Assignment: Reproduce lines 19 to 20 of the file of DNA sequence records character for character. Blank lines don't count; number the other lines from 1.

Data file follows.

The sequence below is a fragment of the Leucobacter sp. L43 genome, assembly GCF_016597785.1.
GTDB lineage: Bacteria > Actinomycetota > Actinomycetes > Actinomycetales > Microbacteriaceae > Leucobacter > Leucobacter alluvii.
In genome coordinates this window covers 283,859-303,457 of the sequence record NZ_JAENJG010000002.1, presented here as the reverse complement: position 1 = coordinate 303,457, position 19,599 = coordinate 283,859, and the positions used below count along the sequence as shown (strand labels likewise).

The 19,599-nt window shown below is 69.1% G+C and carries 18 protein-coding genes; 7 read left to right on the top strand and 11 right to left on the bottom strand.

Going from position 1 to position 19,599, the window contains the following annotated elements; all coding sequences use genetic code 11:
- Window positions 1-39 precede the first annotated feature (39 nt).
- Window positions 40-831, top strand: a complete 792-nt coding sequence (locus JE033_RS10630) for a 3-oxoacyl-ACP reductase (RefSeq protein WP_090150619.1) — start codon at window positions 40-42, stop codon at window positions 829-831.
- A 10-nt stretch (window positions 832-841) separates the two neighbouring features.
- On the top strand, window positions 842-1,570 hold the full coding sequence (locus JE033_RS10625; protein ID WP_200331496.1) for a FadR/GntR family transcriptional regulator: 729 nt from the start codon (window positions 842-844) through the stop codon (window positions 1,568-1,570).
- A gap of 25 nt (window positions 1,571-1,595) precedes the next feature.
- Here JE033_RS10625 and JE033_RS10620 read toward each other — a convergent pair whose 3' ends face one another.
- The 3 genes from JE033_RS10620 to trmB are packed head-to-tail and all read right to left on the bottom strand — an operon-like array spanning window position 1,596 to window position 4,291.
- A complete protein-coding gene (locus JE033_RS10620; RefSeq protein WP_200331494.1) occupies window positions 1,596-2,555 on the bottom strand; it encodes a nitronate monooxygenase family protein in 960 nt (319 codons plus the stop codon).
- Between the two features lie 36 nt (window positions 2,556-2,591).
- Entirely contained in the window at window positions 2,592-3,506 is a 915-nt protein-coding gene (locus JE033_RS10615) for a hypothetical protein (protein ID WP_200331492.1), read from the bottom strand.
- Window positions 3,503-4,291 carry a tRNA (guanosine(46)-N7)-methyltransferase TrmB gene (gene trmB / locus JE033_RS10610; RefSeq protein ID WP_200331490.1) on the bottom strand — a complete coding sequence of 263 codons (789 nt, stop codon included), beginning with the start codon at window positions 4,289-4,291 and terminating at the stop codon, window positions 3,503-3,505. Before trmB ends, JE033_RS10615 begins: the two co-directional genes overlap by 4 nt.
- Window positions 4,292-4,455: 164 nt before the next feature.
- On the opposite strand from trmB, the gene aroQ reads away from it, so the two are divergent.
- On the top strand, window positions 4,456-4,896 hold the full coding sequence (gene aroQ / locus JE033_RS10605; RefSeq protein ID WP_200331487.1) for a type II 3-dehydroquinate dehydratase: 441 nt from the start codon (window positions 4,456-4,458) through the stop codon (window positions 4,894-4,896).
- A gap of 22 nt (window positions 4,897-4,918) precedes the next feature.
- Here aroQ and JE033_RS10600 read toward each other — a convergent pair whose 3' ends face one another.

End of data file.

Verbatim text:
- On the top strand, window positions 4,456-4,896 hold the full coding sequence (gene aroQ / locus JE033_RS10605; RefSeq protein ID WP_200331487.1) for a type II 3-dehydroquinate dehydratase: 441 nt from the start codon (window positions 4,456-4,458) through the stop codon (window positions 4,894-4,896).
- A gap of 22 nt (window positions 4,897-4,918) precedes the next feature.